He was hesitant to discuss what wrestlers he likes to watch outside of WWE, but he finally offered up Kenny Omega, who he thinks is incredible. He worked with other guys like Ricochet and Will Ospreay and thinks they get a bad rap. He thinks people only see highlights of their work and makes judgments, but “they know exactly what they’re doing” in the ring.
McIntyre on his TNA run, his NXT promos, and who he’d like to work with
X-Pac and McIntyre discussed physical health and the physicals that need passed to work in WWE now. McIntyre said it is extensive and covers heart, lungs, knees, shoulders, impact tests, and stress tests. X-Pac said that most of the guys from the Attitude Era would not be able to work in WWE today with how rigorous the testing is. This led to them talking about Jinder Mahal, who McIntyre is happy for. He said Jinder is “busting his a**” and “nobody touches him” when it comes to his diet.
He was asked about TNA, and he said initially he didn’t want to go there and be on television because he was doing so well on the independent circuit, but he said they kept their promise to “keep [him] as a top player” while he was there. He said ultimately that he had “a great time there.” The contract came too late for him to consider their offer, but he said the split was mutual and there are no hard feelings.
He said that his career thus far, from working resorts in Europe while breaking in to his first run to his time on the independents has prepared him for this time in WWE. He was asked about his new theme music, and he said that it “fits” him better in terms of the his entrance and mannerisms than his old song, but he still loves the old theme too.
Drew put over Matt Riddle and Chris Hero who he worked with in Evolve. He also put over Gabe Sapolsky, who he said now is working with creative in NXT. He said Sapolsky is “great” to work with and put him in “fantastic stories” in Evolve. He also said that NXT gives him an opportunity to be him to the point where the writers work with him on verbiage and take input and ideas from him on his character and promos.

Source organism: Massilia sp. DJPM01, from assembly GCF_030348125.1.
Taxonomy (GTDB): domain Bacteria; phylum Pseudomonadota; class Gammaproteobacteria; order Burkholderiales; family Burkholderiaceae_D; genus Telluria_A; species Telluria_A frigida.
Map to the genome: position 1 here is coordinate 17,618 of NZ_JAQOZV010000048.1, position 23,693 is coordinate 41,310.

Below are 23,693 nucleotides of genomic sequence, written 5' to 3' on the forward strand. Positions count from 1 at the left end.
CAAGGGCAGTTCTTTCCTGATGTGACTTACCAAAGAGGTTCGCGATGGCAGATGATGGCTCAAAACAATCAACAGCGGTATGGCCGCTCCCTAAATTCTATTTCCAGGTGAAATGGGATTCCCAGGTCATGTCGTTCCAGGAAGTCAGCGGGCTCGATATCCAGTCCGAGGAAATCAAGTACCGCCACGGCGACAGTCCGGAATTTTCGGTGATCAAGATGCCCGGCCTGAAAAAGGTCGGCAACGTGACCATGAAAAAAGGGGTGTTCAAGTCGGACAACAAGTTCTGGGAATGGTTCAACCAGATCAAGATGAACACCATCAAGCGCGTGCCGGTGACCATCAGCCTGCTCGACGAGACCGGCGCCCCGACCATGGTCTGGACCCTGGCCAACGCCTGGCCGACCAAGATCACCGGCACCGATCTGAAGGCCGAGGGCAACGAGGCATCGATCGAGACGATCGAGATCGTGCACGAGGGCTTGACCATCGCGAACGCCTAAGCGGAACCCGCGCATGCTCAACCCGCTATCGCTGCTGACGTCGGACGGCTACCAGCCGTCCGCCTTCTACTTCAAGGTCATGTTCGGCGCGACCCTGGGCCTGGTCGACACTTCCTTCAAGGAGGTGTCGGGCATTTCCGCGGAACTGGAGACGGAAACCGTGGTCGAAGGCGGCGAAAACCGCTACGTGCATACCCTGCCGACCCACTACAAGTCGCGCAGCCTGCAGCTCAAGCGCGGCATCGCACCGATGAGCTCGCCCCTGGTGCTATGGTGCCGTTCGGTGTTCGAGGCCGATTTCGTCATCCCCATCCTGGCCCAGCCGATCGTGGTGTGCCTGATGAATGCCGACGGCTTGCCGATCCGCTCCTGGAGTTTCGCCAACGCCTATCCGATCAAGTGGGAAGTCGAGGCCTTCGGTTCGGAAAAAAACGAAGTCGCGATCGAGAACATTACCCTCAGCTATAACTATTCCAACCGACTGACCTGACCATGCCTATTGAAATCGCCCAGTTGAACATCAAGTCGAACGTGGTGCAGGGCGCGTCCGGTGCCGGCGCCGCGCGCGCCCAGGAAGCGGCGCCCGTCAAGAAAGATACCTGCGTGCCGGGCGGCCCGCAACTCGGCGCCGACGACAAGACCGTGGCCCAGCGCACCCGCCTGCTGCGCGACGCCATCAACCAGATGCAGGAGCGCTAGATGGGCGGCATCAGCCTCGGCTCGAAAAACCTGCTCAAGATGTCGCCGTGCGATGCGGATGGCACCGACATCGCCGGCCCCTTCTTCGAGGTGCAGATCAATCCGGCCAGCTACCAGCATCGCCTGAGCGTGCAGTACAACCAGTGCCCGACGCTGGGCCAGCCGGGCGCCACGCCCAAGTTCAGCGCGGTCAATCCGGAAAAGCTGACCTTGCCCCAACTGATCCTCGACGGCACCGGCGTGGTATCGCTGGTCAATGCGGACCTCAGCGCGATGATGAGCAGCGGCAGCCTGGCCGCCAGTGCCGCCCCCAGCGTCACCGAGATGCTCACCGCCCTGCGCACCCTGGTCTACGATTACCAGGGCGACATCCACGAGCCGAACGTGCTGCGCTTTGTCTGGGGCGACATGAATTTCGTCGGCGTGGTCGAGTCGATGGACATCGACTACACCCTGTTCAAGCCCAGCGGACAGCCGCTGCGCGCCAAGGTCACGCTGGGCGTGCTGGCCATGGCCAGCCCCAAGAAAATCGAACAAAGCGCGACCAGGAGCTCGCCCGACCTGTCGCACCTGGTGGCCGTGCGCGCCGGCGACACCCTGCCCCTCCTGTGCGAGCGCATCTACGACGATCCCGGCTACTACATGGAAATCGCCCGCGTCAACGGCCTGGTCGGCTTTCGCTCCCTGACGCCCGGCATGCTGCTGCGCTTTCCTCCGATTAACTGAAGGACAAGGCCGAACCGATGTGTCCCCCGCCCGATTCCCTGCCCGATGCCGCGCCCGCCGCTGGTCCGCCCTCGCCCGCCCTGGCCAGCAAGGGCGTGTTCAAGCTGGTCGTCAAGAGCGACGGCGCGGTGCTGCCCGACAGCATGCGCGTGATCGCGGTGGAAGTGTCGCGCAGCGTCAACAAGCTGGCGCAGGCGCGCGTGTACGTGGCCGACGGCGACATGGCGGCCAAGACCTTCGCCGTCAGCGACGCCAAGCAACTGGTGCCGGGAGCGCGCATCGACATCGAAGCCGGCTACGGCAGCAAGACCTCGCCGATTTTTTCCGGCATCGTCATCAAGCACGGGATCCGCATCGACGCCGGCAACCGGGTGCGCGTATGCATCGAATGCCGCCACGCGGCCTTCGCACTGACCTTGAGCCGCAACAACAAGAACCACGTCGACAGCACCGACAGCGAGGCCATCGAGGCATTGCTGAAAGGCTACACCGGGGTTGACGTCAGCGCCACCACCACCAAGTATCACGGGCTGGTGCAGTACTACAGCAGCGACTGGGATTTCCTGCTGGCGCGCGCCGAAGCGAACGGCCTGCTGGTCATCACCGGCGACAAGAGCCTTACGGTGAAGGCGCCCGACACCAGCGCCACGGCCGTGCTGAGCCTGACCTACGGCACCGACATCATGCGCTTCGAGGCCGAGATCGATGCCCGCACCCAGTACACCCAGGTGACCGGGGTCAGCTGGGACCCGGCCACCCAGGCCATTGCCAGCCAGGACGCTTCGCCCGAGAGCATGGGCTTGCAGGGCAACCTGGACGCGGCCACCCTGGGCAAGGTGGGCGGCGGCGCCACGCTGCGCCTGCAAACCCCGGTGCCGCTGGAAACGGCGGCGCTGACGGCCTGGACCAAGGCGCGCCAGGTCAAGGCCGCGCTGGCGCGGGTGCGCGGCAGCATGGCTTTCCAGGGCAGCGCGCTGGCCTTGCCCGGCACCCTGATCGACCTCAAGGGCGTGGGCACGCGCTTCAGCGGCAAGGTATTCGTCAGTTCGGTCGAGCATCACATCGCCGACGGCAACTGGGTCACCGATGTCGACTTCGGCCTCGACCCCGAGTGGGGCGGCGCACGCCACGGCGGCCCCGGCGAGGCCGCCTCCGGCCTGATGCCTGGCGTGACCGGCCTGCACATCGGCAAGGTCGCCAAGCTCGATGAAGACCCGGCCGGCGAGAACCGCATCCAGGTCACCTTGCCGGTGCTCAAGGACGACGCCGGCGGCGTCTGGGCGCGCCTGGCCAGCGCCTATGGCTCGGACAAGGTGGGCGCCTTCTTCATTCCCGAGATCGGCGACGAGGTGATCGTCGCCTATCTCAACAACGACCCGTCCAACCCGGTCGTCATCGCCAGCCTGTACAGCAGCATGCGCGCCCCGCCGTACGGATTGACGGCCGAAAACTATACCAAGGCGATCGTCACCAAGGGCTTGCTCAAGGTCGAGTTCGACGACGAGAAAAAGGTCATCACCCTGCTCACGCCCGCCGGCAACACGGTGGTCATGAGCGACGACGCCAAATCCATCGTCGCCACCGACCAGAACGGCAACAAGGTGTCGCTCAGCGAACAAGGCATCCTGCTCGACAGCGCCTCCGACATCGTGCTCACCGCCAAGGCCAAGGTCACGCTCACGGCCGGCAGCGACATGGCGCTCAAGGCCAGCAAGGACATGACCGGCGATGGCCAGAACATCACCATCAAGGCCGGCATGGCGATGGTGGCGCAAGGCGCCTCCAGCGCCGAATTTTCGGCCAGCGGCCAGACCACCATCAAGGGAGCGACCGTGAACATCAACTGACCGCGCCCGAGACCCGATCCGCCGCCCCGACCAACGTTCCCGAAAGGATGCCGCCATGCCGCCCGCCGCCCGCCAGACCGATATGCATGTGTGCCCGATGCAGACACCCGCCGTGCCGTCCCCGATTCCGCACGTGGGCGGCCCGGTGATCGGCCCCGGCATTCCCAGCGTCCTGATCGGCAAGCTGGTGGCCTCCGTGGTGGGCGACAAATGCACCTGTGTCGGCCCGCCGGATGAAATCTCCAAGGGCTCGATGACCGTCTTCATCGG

Drew was made to go to speech classes to help with his accent during his first run, and he said they “taught [him] what [he] already knew” and simply made him pay attention to those things more. In the future, if he wins the title, he would love to work with Roderick Strong, Johnny Gargano, Bobby Fish, Kyle O’Reilly, and the Velveteen Dream, who he put over a lot by saying he’s “advanced more than he should be” at his age and “bumps like Mr. Perfect.”
Score and Review (7/10)
This was a solid enough interview show. The questions asked by the group were apt, if a little disjointed, and they even tried to push McIntyre a little, but understandably, he would dodge some questions. In answering the questions he thought wouldn’t possibly get him heat, he was honest, humble, and good-natured throughout. McIntyre came across as a good guy in the interview, and his fans and general NXT followers will appreciate the interview, but don’t look for anything too juicy or controversial.
00:00: McIntyre talks his time in FCW compared to NXT
13:03: McIntyre on his time on the independent circuit, working with different wrestling styles, and his mark out moments
29:27: McIntyre on his first run in WWE and his return
41:44: McIntyre on his TNA run, his NXT promos, and who he’d like to work with
Chris Gaspare is a teacher from Maryland who has been watching wrestling since 1989 when he saw his first WCW Saturday Night episode and quickly rented as many NWA and WWF VHS tapes he could find in local stores. He also attended Tri-State Wrestling Alliance and early ECW shows in Philadelphia, which really kicked his fandom into high gear. He lapsed in the mid-2000s, but returned to the wrestling fold a few years ago.